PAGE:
Mexico’s Failure to Control Illegal Fishing, Trade Threatens 10 Remaining Vaquita
New York—In a settlement filed in court Friday, the US Department of the Interior (DOI) agreed to determine whether Mexico has failed to stop illegal fishing and trade of totoaba that is driving the vaquita porpoise’s extinction. The determination could result in an embargo against Mexico.
In response to a lawsuit filed last year by the Animal Welfare Institute, the Center for Biological Diversity, and NRDC (Natural Resources Defense Council), DOI will decide by May 19 (with a public announcement by June 3) whether to formally certify Mexico under the US Pelly Amendment to the Fishermen’s Protective Act for undermining the effectiveness of the Convention on International Trade in Endangered Species of Wild Fauna and Flora (CITES). If Mexico is certified, President Joe Biden can embargo imports, including seafood and other wildlife, from Mexico.
“We’re relieved the US government is finally going to make this call,” said Sarah Uhlemann, international program director at the Center for Biological Diversity. “The vaquita is on the very precipice of extinction, and strong US sanctions will force Mexico to pull this little porpoise back from the brink.”
The announcement follows a recent decision by the CITES Secretariat that triggered the suspension of all commercial trade in CITES-protected species with Mexico for Mexico’s failure to submit an adequate plan to control totoaba fishing and trafficking that threatens the vaquita. Additional US import restrictions pursuant to a Pelly certification could be broader, potentially banning all wildlife products from Mexico, not just CITES-protected wildlife.
“It’s shameful that previous administrations did not use this tool to help save the critically endangered vaquita and that we had to go to court to force action,” said Zak Smith, director of global biodiversity conservation at NRDC (Natural Resources Defense Council). “This administration must do better. Secretary Haaland and President Biden should use the power Congress gave them to compel Mexican action.”
Highly imperiled vaquita are found only in Mexico’s Upper Gulf of California. The porpoises become entangled and drown in illegal nets set to catch shrimp and fish, including the totoaba, an endangered species coveted in China and elsewhere for its swim bladder. The Mexican government has repeatedly failed to enforce its own ban on fishing in the vaquita’s habitat. Only around 10 vaquita likely remain, and scientists predict the species will soon be extinct unless Mexico halts illegal fishing in the vaquita’s habitat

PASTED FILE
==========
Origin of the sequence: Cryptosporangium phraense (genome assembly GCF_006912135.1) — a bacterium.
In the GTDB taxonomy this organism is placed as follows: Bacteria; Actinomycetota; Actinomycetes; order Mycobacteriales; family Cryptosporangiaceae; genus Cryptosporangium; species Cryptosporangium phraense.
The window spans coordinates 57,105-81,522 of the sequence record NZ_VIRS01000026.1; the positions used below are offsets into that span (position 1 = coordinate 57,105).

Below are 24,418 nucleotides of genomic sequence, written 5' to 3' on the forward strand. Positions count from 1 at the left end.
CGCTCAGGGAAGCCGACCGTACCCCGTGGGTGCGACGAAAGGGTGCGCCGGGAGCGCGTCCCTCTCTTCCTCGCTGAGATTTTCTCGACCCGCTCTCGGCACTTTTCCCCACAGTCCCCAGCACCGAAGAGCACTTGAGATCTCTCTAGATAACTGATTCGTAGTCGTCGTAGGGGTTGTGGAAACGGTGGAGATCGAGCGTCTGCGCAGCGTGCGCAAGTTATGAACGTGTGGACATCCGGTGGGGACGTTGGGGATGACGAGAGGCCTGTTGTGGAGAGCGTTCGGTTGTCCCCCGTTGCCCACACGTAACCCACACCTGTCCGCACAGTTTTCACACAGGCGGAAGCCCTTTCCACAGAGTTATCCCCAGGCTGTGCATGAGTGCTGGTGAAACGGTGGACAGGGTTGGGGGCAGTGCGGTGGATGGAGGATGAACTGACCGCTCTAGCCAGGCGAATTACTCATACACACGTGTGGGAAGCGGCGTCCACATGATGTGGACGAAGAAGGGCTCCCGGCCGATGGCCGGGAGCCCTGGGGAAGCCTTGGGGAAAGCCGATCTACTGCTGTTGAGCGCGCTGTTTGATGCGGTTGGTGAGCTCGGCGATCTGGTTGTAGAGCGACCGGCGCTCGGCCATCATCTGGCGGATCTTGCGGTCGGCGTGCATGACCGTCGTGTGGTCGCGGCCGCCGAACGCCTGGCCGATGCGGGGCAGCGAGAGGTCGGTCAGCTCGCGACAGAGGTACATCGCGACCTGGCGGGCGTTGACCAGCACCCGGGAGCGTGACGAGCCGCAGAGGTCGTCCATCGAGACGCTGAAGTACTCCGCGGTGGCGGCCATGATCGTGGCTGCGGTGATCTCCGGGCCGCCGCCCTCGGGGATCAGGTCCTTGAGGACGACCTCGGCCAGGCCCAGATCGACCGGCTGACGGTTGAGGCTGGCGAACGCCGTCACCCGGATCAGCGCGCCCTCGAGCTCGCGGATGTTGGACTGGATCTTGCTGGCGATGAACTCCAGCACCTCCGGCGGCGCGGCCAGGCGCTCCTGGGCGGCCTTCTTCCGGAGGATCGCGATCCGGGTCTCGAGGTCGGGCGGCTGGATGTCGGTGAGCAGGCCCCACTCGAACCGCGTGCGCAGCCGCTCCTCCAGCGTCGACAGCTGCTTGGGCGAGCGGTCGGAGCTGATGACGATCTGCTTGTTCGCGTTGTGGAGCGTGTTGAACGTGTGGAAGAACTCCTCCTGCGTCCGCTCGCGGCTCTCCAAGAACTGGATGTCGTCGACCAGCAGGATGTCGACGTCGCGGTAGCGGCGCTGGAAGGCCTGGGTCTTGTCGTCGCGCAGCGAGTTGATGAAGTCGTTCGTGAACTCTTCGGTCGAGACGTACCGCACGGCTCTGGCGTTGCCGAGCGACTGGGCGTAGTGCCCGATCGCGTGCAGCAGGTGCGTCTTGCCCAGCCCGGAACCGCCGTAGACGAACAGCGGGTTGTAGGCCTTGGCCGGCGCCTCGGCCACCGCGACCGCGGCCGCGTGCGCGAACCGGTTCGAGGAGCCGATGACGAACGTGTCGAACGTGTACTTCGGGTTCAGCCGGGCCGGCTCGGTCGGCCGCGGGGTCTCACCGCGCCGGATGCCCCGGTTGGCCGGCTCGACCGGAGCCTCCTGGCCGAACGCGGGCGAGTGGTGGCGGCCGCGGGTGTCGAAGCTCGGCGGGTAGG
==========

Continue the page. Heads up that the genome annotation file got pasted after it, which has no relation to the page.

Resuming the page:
In 2014. conservationists filed a legal petition requesting a ban on imports from Mexico under the Pelly Amendment. This law requires DOI to certify nations that “diminish the effectiveness of” or violate international wildlife agreements, such as CITES. Mexico’s failure to halt totoaba fishing and trade undermines CITES, which bans the totoaba trade. In December 2022, after DOI failed to respond to the petition for more than eight years, conservationists sued to force a decision. During this eight-year period, the vaquita population declined by more than 90%.
“While DOI dithered, the vaquita population plunged from approximately 100 animals to fewer than 10,” said DJ Schubert, wildlife biologist at the Animal Welfare Institute. “DOI must certify Mexico and the White House must impose broader trade sanctions if the vaquita has any hope of surviving.”
If DOI certifies Mexico, Biden must notify Congress within 60 days of any actions taken by him to ban imports from Mexico. The White House could impose trade sanctions on Mexico, including banning the import of any Mexican seafood. A significant share of income from all Mexican fishery exports is from US trade; the United States imported roughly $745 million worth of edible seafood products from Mexico in 2022.
Illegal fishing continues in the vaquita’s habitat. On March 9, it was reported that as many as 38 vessels were observed in the vaquita refuge. They were likely fishing with deadly gillnet gear.
Marjorie Fishman, Animal Welfare Institute
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Sarah Uhlemann, Center for Biological Diversity
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Josh Mogerman, NRDC
Kate O’Connell, Animal Welfare Institute
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The Animal Welfare Institute (awionline.org) is a nonprofit charitable organization founded in 1951 and dedicated to reducing animal suffering caused by people. AWI engages policymakers, scientists, industry, and the public to achieve better treatment of animals everywhere—in the laboratory, on the farm, in commerce, at home, and in the wild. Follow us on Facebook, Twitter, and Instagram for updates and other important animal protection news.
The Center for Biological Diversity (biologicaldiversity.org) is a national, nonprofit conservation organization with more than 1.7 million members and online activists dedicated to the protection of endangered species and wild places.
NRDC (Natural Resources Defense Council) is an international nonprofit environmental organization with more than 3 million members and online activists. Since 1970, our lawyers, scientists, and other environmental specialists have worked to protect the world's natural resources, public health, and the environment. NRDC has offices in New York City, Washington, D.C., Los Angeles, San Francisco, Chicago, Bozeman, MT, and Beijing. Visit us at www.nrdc.org and follow us on Twitter @NRDC.